Pay As You Earn Forgiveness

Monthly payments are capped at 10% of discretionary income and forgiven after 20 years of making on-time payments.

Income Based Repayment Forgiveness

Monthly payments are capped at 10% to 15% of discretionary income. Once borrowers make 20 to 25 years of on-time payments (the number of years is determined by the year the loans were disbursed), the remaining balance is forgiven. To qualify, payments must be lower than they are under the standard repayment plan.

Income Contingent Repayment Forgiveness 

Payments are capped at 20% of discretionary income or the amount paid under a fixed 12-year plan, whichever amount is less. After making on-time payments for 25 years, the remaining balance is forgiven.

Federal Perkins Loans Cancellation and Discharge Program

Forgives a percentage of student loan debt for each year of service in an eligible field which includes nursing, military, law enforcement, and public defenders.

The Best Lenders to Refinance Your Student Loans

When it comes time to actually refinance student loans, it’s important to make sure you get quotes from multiple providers. Finding one that saves you even 0.5% over 10 or 15 years can add up to thousands of dollars. So, do your research and read the loan terms carefully before signing a contract.

Here’s a rundown of some of the best options for student loan refinancing at low interest rates.

Student loan refinancing by Earnest

Earnest

Quick summary: Earnest is a great option for those with little credit history because they use other factors for approval, such as income and work history. Earnest also offers flexible repayment terms borrowers can customize before accepting an offer. There are also forbearance options for those who suffer a job loss, and deferment for those serving active duty in the military (or Peace Corps volunteers).

Fees: No origination fee or prepayment penalty.

Minimum loan amount: $5,000.

Compare Refinancing Rates With Earnest

Refinance your student loans with LendKey

LendKey

Quick Summary: LendKey works with community banks and credit unions to find the lowest rates for borrowers. LendKey will show you offers from several lenders at once, which makes shopping for the best rates fast and easy. For those struggling to make payments, LendKey offers forbearance in six-month increments (up to a total of 18 months).

Fees: No origination fee or prepayment penalty.

Minimum loan amount: $5,000.

Compare refinancing rates with LendKey

Student loan refinancing by Credible

Credible

Quick summary: Credible will show you offers from up to eight lenders at once. Credible is so certain that the lenders they work with have the best rates that they’ll give you $200 if you find a better rate elsewhere.

Fees: No origination fee or prepayment penalty.

Minimum loan amount: $5,000.

Compare refinancing rates with Credible

Student Loan Refinancing by SoFi

SoFi

Quick summary: SoFi doesn’t have an income requirement for borrowers and accepts borrowers who have graduated with an associate degree. SoFi offers career coaching, and even job placement programs for borrowers.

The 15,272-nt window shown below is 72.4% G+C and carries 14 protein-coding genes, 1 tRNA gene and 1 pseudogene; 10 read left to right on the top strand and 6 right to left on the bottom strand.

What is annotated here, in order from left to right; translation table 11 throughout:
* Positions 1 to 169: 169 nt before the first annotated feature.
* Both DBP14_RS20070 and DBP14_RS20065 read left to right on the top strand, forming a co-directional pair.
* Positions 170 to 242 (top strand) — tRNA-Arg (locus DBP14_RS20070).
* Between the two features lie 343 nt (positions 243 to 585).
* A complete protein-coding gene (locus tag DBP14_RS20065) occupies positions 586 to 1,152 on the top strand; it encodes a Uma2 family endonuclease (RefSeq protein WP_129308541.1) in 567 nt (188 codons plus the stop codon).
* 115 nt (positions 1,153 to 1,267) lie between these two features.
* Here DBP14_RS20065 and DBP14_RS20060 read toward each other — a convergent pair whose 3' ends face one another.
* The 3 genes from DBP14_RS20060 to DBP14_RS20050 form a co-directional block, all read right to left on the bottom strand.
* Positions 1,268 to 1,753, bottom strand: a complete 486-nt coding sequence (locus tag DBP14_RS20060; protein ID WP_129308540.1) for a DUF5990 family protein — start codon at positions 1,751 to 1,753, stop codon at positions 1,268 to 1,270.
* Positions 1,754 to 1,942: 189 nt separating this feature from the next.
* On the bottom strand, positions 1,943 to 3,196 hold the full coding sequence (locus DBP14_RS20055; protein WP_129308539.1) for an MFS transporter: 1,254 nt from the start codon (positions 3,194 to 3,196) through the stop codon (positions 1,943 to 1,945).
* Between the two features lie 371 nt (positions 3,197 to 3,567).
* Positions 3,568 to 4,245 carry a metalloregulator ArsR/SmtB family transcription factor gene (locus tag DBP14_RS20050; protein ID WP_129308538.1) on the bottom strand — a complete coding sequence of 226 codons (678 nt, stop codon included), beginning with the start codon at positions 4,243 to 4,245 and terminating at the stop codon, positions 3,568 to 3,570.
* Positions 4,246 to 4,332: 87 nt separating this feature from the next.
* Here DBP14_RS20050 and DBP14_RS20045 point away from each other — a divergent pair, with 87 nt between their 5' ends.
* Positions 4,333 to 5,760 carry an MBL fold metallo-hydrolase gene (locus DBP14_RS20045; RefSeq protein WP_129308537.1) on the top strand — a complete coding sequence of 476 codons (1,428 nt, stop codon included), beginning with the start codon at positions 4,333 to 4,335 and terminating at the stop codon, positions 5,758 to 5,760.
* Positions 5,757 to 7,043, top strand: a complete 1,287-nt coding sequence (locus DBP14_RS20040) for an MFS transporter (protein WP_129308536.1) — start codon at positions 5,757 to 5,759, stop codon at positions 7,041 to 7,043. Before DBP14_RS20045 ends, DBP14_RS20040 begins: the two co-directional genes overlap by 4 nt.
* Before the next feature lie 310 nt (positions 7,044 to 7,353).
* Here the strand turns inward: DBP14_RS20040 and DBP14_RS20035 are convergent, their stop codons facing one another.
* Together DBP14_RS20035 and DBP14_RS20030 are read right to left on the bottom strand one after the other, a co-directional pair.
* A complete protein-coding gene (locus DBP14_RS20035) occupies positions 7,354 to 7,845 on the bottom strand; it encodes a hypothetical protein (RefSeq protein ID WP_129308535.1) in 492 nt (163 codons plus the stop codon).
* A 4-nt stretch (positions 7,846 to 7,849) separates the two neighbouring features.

Fees: No origination fee or prepayment penalty.

Minimum loan amount: $5,000.

Compare refinancing rates with SoFi

The Pros and Cons of Student Loan Refinancing

As with everything, student loan refinancing has its pros and cons.

PROS:

  • You can save money. With the right loan terms, student loan refinancing can save you thousands of dollars.
  • You choose the terms. Refinancing student loans means choosing new terms that best fit your current circumstances.
  • It simplifies your finances: If you choose to refinance all of your loans, you’ll have just a single monthly payment to keep track of.

CONS:

  • Not everyone is eligible: If your credit score, debt-to-income ratio, or employment history fall short of a lender’s requirements, you won’t be approved.
  • You lose certain protections: Once you refinance your federal student loans, they become private loans and you will no longer have access to repayment or forgiveness programs.

Student Loan Refinancing Summary

If you’ve been out of school for a while and have at least decent credit, there’s a good chance refinancing will result in a lower interest rate and a substantial savings over the life of your loan.

However, when deciding whether or not to refinance your student loans, it’s important to remember that your ultimate goal is to pay off your debt in full as quickly as possible. As such, you should think hard about your financial situation, both today and over a 5-10 year period.

In particular, it’s important to weigh the value of paying off your loan ahead of schedule against the value of upgrading your lifestyle as your income increases. The biggest fixed costs in your budget are your rent and transportation (i.e., your car payment), and people have a tendency to upgrade in each of these categories when they get a better-paying job or a significant promotion.

While quality of life is important for a variety of reasons, paying off your student loan quickly can result in big savings ⁠— sometimes to the tune of thousands or even tens of thousands of dollars. Those savings can be multiplied many times over with smart saving and investment practices.

So, if you just graduated ⁠— or if you have significant debt relative to your current or projected future income ⁠— considering deferring expensive housing and transportation upgrades and diverting a large percentage of your income to debt reduction and investment.